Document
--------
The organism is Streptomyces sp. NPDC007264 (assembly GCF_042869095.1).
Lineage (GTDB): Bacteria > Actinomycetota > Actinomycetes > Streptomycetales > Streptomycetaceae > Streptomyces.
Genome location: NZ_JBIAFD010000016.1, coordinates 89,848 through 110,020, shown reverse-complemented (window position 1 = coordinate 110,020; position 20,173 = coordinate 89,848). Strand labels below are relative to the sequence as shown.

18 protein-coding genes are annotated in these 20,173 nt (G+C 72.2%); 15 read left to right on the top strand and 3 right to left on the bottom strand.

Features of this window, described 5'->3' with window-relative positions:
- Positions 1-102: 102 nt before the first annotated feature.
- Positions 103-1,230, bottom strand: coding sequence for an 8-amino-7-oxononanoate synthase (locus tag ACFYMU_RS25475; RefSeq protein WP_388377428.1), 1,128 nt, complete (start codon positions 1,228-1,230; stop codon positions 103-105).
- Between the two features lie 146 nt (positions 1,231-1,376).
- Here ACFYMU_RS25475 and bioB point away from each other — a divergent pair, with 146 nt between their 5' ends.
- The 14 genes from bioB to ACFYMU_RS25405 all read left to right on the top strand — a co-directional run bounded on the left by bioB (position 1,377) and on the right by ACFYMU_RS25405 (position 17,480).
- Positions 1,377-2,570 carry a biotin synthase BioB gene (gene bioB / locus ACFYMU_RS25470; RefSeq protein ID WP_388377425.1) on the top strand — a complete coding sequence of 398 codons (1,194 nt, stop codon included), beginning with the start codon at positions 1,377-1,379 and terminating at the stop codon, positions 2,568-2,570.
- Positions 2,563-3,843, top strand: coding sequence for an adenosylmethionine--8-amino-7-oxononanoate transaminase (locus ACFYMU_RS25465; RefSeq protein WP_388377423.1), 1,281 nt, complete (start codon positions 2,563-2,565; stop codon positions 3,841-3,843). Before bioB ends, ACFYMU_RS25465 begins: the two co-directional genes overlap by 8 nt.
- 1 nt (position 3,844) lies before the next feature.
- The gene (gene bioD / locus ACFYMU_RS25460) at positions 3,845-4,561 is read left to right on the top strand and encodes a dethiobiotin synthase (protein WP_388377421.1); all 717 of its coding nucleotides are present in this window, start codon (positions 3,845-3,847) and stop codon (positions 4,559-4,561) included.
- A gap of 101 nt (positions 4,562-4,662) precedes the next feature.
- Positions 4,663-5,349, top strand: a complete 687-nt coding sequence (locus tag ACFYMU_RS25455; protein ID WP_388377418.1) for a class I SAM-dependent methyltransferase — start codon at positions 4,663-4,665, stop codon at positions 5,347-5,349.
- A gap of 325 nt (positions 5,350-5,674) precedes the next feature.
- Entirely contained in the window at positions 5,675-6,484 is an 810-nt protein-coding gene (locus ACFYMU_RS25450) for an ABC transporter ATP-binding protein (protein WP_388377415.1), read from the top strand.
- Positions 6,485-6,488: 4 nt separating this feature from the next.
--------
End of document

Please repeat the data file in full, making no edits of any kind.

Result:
The organism is Streptomyces sp. NPDC007264 (assembly GCF_042869095.1).
Lineage (GTDB): Bacteria > Actinomycetota > Actinomycetes > Streptomycetales > Streptomycetaceae > Streptomyces.
Genome location: NZ_JBIAFD010000016.1, coordinates 89,848 through 110,020, shown reverse-complemented (window position 1 = coordinate 110,020; position 20,173 = coordinate 89,848). Strand labels below are relative to the sequence as shown.

18 protein-coding genes are annotated in these 20,173 nt (G+C 72.2%); 15 read left to right on the top strand and 3 right to left on the bottom strand.

Features of this window, described 5'->3' with window-relative positions:
- Positions 1-102: 102 nt before the first annotated feature.
- Positions 103-1,230, bottom strand: coding sequence for an 8-amino-7-oxononanoate synthase (locus tag ACFYMU_RS25475; RefSeq protein WP_388377428.1), 1,128 nt, complete (start codon positions 1,228-1,230; stop codon positions 103-105).
- Between the two features lie 146 nt (positions 1,231-1,376).
- Here ACFYMU_RS25475 and bioB point away from each other — a divergent pair, with 146 nt between their 5' ends.
- The 14 genes from bioB to ACFYMU_RS25405 all read left to right on the top strand — a co-directional run bounded on the left by bioB (position 1,377) and on the right by ACFYMU_RS25405 (position 17,480).
- Positions 1,377-2,570 carry a biotin synthase BioB gene (gene bioB / locus ACFYMU_RS25470; RefSeq protein ID WP_388377425.1) on the top strand — a complete coding sequence of 398 codons (1,194 nt, stop codon included), beginning with the start codon at positions 1,377-1,379 and terminating at the stop codon, positions 2,568-2,570.
- Positions 2,563-3,843, top strand: coding sequence for an adenosylmethionine--8-amino-7-oxononanoate transaminase (locus ACFYMU_RS25465; RefSeq protein WP_388377423.1), 1,281 nt, complete (start codon positions 2,563-2,565; stop codon positions 3,841-3,843). Before bioB ends, ACFYMU_RS25465 begins: the two co-directional genes overlap by 8 nt.
- 1 nt (position 3,844) lies before the next feature.
- The gene (gene bioD / locus ACFYMU_RS25460) at positions 3,845-4,561 is read left to right on the top strand and encodes a dethiobiotin synthase (protein WP_388377421.1); all 717 of its coding nucleotides are present in this window, start codon (positions 3,845-3,847) and stop codon (positions 4,559-4,561) included.
- A gap of 101 nt (positions 4,562-4,662) precedes the next feature.
- Positions 4,663-5,349, top strand: a complete 687-nt coding sequence (locus tag ACFYMU_RS25455; protein ID WP_388377418.1) for a class I SAM-dependent methyltransferase — start codon at positions 4,663-4,665, stop codon at positions 5,347-5,349.
- A gap of 325 nt (positions 5,350-5,674) precedes the next feature.
- Entirely contained in the window at positions 5,675-6,484 is an 810-nt protein-coding gene (locus ACFYMU_RS25450) for an ABC transporter ATP-binding protein (protein WP_388377415.1), read from the top strand.
- Positions 6,485-6,488: 4 nt separating this feature from the next.